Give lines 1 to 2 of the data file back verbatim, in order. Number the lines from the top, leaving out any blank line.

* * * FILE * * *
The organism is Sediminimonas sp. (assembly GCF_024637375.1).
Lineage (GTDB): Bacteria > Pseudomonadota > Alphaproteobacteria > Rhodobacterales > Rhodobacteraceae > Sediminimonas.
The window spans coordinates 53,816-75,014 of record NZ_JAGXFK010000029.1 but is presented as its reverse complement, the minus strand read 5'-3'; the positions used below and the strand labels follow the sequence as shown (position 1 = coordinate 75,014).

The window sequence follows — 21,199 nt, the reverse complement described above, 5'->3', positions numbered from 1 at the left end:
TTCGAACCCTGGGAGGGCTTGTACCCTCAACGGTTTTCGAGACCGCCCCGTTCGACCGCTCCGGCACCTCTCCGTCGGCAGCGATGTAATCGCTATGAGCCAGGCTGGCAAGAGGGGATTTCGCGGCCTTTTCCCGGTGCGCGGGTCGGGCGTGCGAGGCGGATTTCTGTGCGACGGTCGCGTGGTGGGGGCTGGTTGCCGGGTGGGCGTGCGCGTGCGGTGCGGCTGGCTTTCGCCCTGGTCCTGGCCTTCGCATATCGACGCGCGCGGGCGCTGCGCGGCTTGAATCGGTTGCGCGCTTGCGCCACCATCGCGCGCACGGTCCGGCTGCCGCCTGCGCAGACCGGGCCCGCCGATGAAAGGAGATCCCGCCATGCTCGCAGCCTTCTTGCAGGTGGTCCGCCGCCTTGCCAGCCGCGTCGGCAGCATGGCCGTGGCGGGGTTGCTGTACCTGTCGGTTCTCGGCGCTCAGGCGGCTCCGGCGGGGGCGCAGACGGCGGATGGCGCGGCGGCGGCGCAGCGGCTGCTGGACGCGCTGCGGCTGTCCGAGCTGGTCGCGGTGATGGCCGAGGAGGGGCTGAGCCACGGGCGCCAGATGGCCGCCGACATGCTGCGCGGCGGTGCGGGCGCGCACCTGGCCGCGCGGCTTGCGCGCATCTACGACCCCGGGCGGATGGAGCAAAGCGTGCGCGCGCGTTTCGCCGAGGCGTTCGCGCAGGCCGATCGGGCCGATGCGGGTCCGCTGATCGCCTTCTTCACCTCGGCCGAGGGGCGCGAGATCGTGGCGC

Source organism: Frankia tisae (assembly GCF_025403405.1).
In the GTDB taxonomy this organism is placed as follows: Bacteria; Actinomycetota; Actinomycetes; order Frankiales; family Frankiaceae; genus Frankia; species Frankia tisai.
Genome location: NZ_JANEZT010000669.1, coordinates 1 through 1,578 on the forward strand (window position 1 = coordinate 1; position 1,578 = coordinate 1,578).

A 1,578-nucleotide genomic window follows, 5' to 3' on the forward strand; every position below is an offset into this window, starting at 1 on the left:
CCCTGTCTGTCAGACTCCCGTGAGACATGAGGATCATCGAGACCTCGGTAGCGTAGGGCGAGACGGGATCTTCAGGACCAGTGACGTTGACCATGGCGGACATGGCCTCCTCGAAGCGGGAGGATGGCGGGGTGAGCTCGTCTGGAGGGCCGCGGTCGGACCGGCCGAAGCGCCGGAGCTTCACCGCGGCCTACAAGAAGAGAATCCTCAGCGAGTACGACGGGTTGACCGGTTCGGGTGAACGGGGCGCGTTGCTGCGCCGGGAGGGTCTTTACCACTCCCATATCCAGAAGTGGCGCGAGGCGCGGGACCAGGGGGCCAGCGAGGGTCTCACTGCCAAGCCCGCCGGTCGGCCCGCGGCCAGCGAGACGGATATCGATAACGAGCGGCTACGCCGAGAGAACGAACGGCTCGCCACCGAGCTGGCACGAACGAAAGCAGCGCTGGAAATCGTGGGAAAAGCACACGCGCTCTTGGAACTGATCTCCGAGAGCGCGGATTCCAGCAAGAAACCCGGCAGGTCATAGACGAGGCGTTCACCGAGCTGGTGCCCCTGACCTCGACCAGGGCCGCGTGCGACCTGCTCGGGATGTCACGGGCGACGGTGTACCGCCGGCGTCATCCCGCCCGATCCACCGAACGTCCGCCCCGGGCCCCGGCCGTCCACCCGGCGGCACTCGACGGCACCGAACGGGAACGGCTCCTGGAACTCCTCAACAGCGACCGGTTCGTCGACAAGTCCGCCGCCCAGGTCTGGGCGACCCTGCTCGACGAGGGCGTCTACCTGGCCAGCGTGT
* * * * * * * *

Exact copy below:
The organism is Sediminimonas sp. (assembly GCF_024637375.1).
Lineage (GTDB): Bacteria > Pseudomonadota > Alphaproteobacteria > Rhodobacterales > Rhodobacteraceae > Sediminimonas.